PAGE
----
Science is currently under attack.  So, why are we still debating whether or not scientists should get involved in partisan politics? As a gay scientist I spent as much of my college years organizing around marriage equality as I did in any of my physics classes. This experience has convinced me that we need to support scientists who want to march on Washington. However, to have real political impact marching can only be the first step.

My belief in the importance of active political engagement for groups under attack goes back November 18, 2003. That morning began with my usual rolling out of my college dorm bed, late for class, but still taking the time to check my AOL instant messenger. I had message after message from friends celebrating the MA Supreme Court ruling, which declared it was unconstitutional to deny marriage rights to same-sex couples.

That celebration soon turned into panic as we realized conservatives were preparing to overturn the ruling by amending the state constitution. By March of 2004, I found myself joining a protest at the Massachusetts State House sitting with hundreds of other students nervously awaiting the final vote of state legislators. It was a long emotional roller coaster of a day, filled with debates and tactical parliamentary maneuvering. In the end, with a vote of 103 to 94 conservatives were able to pass the first hurdle in defining marriage as between a man and a woman.

At the time some argued that our protests were solidifying opposition against us. That, if we just worked a bit more quietly and politely maybe people would come around to support us. Luckily it was a minority opinion.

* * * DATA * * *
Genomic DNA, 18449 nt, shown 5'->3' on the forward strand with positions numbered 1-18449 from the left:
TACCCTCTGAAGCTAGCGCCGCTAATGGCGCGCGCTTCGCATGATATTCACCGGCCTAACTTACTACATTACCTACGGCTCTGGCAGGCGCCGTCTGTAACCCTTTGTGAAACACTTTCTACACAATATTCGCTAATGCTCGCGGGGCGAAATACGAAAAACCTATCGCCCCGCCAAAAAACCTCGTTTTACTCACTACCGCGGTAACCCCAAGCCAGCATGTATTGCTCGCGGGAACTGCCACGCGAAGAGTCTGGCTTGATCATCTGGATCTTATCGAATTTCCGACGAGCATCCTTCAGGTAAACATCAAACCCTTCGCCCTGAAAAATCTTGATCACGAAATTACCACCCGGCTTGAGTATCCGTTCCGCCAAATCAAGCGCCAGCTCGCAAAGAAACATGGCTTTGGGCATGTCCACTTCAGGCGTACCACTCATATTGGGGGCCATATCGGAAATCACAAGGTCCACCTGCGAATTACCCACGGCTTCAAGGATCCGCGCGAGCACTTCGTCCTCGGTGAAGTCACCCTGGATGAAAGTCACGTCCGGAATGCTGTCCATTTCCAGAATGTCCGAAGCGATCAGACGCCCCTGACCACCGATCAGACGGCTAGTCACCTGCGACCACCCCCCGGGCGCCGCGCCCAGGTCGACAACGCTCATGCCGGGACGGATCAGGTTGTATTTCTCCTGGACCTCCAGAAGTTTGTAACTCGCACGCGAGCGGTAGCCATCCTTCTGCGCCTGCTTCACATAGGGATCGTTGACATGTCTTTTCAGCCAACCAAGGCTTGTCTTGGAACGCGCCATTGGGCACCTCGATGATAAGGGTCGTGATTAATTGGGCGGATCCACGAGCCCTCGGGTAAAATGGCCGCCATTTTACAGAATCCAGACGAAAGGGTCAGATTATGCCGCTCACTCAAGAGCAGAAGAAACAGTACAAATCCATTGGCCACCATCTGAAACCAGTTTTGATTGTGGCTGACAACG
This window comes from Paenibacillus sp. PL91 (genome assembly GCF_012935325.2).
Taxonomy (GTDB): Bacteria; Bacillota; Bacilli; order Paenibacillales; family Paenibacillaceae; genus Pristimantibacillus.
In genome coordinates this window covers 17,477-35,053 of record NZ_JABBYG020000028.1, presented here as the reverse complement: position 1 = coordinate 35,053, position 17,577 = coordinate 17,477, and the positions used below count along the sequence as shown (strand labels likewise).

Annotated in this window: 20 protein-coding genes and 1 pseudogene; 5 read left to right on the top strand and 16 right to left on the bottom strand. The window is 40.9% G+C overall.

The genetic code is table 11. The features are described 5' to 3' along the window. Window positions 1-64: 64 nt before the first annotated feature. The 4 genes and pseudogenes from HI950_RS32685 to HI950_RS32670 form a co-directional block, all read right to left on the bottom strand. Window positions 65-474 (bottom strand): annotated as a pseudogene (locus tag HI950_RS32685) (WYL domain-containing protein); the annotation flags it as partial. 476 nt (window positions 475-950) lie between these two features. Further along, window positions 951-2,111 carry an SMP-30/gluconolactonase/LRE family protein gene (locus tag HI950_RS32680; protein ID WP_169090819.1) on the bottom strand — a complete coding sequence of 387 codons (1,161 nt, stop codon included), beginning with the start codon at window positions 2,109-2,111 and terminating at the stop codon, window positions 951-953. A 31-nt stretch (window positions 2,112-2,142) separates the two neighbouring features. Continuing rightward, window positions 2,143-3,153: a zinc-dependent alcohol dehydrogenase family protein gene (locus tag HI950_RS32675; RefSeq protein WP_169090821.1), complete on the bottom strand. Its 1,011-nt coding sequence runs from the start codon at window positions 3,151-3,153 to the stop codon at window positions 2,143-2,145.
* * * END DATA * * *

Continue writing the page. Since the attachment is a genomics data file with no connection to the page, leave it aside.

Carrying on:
Instead, we got louder and got organized. We held rallies, went door to door, and stood outside of grocery stores identifying and engaging supporters. We fought hard to ensure legislators who had supported marriage equality kept their seats and we were even able to vote out a handful who opposed marriage rights. These defeats were enough to show that this was a losing issue for elected officials.

Three years later, I was stuck in Boston traffic driving towards the State House for the final vote on the constitutional amendment. I was prepared for another long day of debates and confusing parliamentary rules. This time though, I didn’t even get the chance to arrive before they announced the final vote: 45 in favor to 151 against. The amendment was defeated.

The struggle for LGBT rights is not a clear-cut model for a scientific movement, but there are some lessons to be learned. In the short term, political involvement does risk increased polarization. However, this risk does not mean we should discourage scientists from marching on Washington.  At the same time, no one should think that a march alone will be enough. We need to organize, use story telling instead of data, show up at town halls, write editorials, and demand our elected officials support science.

When they support us, we must support them. When they oppose science, they need to know there is an organized force who will oppose them and may even run against them.

Science is a noble field full of people trying to make the world a better place. We need to embrace that, get loud, and get organized. If we do this effectively, one day it will be the politicians who fear polarizing us.